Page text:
That ruling did not deal expressly with the issue of entitlement to MBRs while on lay-off, but the implication is that engineers on lay-off would be limited to the benefits defined in the Memorandum and is at least inconsistent with the conclusion that they would apply in a layoff. A further implication with respect to whether it was intended that MBRs should be paid to engineers on lay-off can be gleaned from a further comparison with the Union’s proposal with respect to MBRs. On p. 13 the following proposal is recorded:
Maintenance of Basic Rates
(iv) A maintenance of basic rates should apply to all engineers who are displaced or whose job is abolished due to the implementation of the technology.
Section (iv) contemplates payment of MBRs to “all engineers who are displaced or whose job is abolished”. The proposal does not, at least on its face, appear to contemplate the payment of MBRs to engineers on lay-off. The question is not addressed expressly, but if the Union was seeking to have MBRs apply to engineers on layoff, it can be expected that its proposal would have been spelled out.
Further, the provisions in Section 4 of the Memorandum commencing on p. 19, do not appear to contemplate an entitlement to MBRs on the part of employees on lay-off. For example, in Section 4.2.3, time spent on lay-off is excluded for purposes of computing basic weekly pay. That method of calculation does not speak directly to entitlement to MBRs while on layoff but, once again, it is inconsistent with that finding. Hence, I conclude in terms of the hypothetical question that the answer is, no. However, as stated, this ruling is subject to review by either party in terms of any specific application that may arise in the future.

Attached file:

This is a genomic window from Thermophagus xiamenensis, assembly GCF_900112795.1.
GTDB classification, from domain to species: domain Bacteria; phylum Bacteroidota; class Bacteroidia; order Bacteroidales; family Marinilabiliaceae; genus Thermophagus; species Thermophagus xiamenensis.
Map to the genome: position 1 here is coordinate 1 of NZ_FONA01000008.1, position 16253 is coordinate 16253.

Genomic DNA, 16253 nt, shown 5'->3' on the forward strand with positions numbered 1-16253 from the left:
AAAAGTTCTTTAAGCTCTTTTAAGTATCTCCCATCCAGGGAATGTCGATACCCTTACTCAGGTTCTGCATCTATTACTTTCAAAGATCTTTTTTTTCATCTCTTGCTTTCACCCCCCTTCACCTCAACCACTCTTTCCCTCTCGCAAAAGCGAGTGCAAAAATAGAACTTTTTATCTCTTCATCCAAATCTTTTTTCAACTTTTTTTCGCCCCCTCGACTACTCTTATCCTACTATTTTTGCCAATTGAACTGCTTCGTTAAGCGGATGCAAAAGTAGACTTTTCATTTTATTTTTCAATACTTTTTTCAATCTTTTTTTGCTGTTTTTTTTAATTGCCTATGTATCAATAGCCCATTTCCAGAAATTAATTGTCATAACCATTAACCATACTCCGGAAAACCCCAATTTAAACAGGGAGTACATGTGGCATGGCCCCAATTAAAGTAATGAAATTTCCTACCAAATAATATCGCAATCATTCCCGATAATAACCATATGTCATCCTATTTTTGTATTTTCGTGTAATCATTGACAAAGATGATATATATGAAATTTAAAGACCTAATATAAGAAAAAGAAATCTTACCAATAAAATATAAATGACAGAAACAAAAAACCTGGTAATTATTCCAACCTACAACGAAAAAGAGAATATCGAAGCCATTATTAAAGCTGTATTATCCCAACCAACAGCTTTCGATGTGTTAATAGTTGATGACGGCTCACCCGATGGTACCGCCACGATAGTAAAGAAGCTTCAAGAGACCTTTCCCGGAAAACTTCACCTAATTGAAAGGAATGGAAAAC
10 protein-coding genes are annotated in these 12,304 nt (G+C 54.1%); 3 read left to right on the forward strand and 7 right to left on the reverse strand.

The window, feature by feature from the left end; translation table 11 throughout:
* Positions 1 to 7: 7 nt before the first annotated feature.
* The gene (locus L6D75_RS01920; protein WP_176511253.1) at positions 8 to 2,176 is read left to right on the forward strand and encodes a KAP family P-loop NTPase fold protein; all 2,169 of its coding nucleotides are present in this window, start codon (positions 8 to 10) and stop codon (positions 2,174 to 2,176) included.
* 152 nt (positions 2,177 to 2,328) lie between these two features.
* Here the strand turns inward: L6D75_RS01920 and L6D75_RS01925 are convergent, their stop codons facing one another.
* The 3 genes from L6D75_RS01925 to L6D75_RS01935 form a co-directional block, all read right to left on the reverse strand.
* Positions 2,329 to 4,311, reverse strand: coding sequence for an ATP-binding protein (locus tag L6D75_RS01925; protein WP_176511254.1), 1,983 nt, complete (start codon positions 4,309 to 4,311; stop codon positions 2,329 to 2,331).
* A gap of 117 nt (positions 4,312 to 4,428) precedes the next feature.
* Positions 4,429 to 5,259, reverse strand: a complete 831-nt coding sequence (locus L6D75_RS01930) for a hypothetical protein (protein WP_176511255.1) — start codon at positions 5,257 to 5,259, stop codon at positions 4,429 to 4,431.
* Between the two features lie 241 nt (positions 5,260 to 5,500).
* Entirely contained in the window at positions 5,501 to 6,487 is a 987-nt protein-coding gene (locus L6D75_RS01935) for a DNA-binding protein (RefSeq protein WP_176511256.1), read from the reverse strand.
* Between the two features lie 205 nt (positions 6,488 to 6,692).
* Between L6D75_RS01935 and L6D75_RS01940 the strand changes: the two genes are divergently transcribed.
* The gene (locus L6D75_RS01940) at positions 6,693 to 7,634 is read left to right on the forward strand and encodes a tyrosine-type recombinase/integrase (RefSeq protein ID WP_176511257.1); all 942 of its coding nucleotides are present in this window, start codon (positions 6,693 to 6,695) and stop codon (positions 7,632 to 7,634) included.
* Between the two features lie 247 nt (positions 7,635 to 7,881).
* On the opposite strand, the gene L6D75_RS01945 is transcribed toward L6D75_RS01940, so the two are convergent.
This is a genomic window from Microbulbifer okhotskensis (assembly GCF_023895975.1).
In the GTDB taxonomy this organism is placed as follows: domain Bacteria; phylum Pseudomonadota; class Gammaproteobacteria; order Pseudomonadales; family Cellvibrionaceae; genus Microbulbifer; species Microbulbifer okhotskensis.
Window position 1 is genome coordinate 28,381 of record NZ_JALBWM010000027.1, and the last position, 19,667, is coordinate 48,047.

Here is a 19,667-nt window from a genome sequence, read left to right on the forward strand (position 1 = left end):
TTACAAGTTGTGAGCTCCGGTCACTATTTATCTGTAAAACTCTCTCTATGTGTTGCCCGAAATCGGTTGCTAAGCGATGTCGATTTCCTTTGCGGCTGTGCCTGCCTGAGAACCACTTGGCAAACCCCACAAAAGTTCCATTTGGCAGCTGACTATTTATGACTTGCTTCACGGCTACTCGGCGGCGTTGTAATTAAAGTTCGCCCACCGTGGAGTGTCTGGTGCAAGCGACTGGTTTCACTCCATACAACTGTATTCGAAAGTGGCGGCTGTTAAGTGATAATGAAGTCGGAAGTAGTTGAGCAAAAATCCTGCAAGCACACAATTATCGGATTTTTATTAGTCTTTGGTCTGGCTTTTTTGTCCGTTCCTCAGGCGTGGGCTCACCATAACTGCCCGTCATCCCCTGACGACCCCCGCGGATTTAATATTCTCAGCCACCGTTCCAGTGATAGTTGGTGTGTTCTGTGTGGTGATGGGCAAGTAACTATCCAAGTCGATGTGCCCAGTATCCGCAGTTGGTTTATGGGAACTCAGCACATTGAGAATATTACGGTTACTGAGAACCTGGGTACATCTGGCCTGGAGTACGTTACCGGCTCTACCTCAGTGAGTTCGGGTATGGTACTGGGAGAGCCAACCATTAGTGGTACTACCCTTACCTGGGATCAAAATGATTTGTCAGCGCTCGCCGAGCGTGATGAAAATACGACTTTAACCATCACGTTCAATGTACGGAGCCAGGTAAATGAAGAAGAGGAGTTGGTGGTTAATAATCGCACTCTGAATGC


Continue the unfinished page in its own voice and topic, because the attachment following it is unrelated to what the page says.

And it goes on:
2. Are MBRs paid as per Item 4.2.2 on p. 19 of your award or are they capped as per Items 126.96.36.199 & 188.8.131.52 on p. 20?
The difference raised in this question can be addressed by considering whether an engineer whose actual earnings exceed 80 hours at the yard rate or twice basic weekly pay should be entitled to exceed the limits set out expressly in Section 4.3.1. The question is whether Section 4.3 has general application to the payment of MBRs or whether Section 4.2 represents an exception which would permit engineers to receive a higher amount than is contemplated in Section 4.3.